Thomas Willett’s review published on Letterboxd:
Among my friends, I may be the most responsible for getting them to see this movie. After all, it is in my Top 5 of all time. It holds a lot of personal attachment that I only began to understand as I grew older. However, that personal reason is one that is rather obvious once you read the plot description. By some irony, 2010 was the year that my parents began their plan to separate. My sister was more torn than me, as I believed that they were happier apart. Somehow this film helped me confront those fears in ways that are rooted deep down.
I am someone who has grown attracted to these type of stories. I love exploring the psychology of people on film, and it shows in most of my favorite movies. I love the intimacy and understanding where everyone is coming from, no matter how objectionable I find them. For some dumb reason, my way of coping is to watch depressing movies to better understand myself. It's why I love Ingmar Bergman and am fascinated by Lars von Trier. I wonder why life is like it is, and it's surprisingly only a recent trend that I've begun liking more upbeat romances like Carol and Frances Ha. Still, none hold that power over me like staring into a Derek Cianfrance movie, specifically this underrated film.
I do have unfortunate ulterior motives for watching this today of all days. Whereas it came to me when my parents separated, I am about to enter that phase with my sister and her husband. It has been painful to witness and tomorrow he'll drive from California to North Carolina to start life anew. Speaking as I have a more personal relationship with him than my parents in 2010, it hurts a lot. Of course, I turned to this film to understand myself in this moment. Frankly, the ending was overpowering because this all started on July 4 weekend and he is leaving behind family. It felt all too real, and that was only the beginning of things that made me uncomfortable this time around. Cianfrance manages to capture something genuine in a love falling apart that is perfectly balanced by the innocent beginnings.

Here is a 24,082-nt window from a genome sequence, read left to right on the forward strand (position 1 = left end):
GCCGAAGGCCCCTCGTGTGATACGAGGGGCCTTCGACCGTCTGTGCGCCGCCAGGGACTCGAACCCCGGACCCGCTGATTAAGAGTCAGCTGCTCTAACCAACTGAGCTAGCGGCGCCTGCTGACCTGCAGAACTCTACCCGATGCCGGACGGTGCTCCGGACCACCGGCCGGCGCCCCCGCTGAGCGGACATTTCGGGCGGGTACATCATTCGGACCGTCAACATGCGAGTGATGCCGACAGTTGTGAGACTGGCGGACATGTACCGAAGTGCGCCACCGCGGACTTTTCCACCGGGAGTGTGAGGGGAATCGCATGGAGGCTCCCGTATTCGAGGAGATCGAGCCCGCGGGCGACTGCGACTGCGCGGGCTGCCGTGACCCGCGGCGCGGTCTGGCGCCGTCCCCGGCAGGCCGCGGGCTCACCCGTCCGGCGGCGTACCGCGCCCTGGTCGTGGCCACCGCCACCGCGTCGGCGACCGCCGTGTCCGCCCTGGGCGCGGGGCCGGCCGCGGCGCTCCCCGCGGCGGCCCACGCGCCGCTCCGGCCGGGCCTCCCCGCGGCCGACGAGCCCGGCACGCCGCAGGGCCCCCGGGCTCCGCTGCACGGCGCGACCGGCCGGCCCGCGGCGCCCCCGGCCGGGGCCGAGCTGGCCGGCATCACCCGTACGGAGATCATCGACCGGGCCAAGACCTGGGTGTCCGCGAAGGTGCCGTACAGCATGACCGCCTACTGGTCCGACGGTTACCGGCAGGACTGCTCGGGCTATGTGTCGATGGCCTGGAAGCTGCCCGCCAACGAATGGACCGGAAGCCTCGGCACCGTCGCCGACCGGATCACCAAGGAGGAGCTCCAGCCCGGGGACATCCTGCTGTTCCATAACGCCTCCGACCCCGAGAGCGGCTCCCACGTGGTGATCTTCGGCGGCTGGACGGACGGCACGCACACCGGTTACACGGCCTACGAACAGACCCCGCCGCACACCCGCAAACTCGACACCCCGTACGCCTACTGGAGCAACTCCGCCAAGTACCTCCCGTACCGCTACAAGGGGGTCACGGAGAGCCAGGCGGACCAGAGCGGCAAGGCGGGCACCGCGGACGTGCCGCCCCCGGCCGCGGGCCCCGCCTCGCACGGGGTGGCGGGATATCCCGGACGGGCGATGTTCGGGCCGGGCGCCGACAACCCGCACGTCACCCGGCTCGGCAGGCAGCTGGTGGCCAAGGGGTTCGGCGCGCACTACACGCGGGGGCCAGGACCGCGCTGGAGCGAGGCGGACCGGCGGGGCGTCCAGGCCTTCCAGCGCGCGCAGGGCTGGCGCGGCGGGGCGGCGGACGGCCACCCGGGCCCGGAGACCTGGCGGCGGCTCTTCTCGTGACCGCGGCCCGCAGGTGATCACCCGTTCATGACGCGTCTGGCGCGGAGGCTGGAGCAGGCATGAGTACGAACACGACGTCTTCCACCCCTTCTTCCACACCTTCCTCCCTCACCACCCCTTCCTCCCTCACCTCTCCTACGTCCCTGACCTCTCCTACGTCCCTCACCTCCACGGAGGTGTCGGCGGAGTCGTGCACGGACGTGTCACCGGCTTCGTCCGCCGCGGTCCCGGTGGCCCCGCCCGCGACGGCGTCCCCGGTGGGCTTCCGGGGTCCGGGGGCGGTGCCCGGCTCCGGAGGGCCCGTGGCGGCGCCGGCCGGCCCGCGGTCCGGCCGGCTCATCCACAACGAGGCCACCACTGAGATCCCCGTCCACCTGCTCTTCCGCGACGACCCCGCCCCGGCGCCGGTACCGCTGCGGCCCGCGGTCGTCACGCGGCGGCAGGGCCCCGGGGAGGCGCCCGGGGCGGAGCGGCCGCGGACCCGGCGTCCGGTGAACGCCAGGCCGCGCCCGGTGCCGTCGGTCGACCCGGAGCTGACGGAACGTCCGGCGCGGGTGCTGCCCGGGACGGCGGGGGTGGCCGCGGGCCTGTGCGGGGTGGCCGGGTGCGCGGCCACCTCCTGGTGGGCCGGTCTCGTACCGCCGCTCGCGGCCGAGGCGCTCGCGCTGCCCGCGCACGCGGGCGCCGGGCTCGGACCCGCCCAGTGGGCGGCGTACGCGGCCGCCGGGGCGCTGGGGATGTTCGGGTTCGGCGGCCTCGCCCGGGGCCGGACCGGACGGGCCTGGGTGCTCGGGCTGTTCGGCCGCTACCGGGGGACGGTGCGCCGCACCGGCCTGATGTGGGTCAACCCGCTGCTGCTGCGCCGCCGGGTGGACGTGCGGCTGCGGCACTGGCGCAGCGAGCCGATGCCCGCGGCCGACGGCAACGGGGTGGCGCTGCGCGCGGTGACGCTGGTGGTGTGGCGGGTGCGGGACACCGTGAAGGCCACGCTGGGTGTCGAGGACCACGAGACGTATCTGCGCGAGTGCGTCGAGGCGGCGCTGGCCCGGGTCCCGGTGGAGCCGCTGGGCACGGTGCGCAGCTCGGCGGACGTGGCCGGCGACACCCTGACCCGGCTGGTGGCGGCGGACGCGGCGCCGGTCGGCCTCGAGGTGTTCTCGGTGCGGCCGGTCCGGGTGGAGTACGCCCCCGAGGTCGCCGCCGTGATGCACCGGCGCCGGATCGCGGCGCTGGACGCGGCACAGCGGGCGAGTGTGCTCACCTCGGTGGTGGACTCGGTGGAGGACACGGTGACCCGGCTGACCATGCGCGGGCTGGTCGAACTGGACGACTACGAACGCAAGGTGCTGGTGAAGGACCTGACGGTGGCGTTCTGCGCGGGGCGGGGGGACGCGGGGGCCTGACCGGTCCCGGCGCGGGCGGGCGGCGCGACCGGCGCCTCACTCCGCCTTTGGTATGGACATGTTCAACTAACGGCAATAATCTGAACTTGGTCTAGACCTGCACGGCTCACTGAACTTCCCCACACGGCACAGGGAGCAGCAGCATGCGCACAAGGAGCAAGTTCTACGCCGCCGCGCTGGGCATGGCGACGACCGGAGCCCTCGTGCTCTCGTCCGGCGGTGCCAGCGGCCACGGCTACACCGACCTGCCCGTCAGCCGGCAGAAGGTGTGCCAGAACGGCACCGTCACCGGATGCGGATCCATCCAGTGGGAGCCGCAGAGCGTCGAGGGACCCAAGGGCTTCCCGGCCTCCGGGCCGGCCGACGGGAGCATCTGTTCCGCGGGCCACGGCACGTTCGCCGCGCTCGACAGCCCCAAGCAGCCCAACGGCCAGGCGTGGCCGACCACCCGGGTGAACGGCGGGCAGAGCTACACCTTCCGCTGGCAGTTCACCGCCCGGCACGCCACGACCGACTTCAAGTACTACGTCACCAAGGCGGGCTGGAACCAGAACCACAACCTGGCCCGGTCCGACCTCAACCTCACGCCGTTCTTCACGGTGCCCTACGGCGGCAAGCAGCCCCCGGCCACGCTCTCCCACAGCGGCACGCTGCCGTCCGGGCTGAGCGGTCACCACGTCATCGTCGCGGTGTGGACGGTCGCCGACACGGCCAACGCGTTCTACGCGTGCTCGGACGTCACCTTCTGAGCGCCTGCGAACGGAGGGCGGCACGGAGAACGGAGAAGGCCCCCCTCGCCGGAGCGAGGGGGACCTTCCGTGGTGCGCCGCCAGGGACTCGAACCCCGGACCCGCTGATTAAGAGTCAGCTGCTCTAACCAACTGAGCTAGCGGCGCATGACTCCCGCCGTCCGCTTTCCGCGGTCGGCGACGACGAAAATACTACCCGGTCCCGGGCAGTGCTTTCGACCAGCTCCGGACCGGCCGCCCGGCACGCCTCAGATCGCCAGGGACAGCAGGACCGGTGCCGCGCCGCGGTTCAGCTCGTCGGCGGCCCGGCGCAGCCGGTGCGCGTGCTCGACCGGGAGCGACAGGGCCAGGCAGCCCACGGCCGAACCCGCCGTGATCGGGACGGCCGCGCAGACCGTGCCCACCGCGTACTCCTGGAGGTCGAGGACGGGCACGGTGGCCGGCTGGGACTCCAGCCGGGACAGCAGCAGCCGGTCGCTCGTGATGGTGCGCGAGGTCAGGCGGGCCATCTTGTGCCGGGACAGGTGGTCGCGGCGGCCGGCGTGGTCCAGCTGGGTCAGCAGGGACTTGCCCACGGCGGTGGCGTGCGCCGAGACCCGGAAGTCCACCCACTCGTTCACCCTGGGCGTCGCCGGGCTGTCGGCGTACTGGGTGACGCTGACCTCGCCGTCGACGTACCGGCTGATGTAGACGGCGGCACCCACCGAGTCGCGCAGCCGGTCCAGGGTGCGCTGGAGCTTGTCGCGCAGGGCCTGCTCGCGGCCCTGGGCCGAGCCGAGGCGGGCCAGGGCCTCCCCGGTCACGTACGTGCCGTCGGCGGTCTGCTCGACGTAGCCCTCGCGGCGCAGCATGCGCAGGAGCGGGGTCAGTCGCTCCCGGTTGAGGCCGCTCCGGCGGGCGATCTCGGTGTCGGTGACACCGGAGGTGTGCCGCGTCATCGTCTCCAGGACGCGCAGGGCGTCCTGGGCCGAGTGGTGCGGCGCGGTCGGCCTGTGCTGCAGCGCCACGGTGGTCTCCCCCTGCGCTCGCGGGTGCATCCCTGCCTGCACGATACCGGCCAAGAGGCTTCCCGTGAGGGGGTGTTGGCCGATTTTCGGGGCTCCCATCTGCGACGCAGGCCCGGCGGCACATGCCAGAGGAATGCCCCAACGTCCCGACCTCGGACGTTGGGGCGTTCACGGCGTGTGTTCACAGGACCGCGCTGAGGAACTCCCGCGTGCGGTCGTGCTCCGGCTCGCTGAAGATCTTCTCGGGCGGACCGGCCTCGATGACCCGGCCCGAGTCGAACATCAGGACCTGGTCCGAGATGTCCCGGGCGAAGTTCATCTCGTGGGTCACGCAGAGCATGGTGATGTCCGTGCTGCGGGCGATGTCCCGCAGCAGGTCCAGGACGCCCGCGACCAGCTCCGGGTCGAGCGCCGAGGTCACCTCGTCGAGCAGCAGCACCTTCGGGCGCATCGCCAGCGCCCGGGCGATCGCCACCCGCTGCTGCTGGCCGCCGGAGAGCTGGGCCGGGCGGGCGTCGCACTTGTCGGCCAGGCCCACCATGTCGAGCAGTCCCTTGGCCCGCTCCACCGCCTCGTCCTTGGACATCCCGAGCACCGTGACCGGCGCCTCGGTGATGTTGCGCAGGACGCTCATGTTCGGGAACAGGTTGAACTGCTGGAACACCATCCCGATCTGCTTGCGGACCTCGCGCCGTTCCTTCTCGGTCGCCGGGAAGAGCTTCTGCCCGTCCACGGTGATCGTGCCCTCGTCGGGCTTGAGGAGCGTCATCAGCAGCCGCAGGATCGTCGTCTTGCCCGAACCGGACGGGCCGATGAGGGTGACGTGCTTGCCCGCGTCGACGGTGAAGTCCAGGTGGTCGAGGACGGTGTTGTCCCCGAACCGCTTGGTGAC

What I love is that those joyous moments are some of the greatest that I have ever seen. Michelle Williams singing the presidents song is something that I think about a few times a month. I love that cover, as ironic as it becomes, that Ryan Gosling sings of "You Always Hurt the Ones You Love." The film is riddled with those moments where love feels new and exciting, and I love that it's met with excellent cinematography and costume design. Gosling, who has had a fantastic career since, has never been better than when he's playing the insecure jerk who doesn't get the problems with his wife. Williams' struggle to maintain reason is just as powerful. I hate that it has traces of my parents and now my sister and her husband in it, but it's why I love this movie. Despite all of the conflict, there is that need for a love that once made sense.
I'm sure I'm alone in calling this the best of the decade. I'm sure even more won't even call this Gosling or Williams' best (Williams was just as good in the similar Take This Waltz). I think it is, but it's because I revel in being uncomfortable in order to understand myself. I believe it has kept me sane as I at least make my fears seem rational or valid. Few films have come close to being as emotionally, viscerally, and personally influential to me. While I pray that I'm not doomed to a life of people separating, I at least know that this film will be there to guide me, make me feel at peace with the world.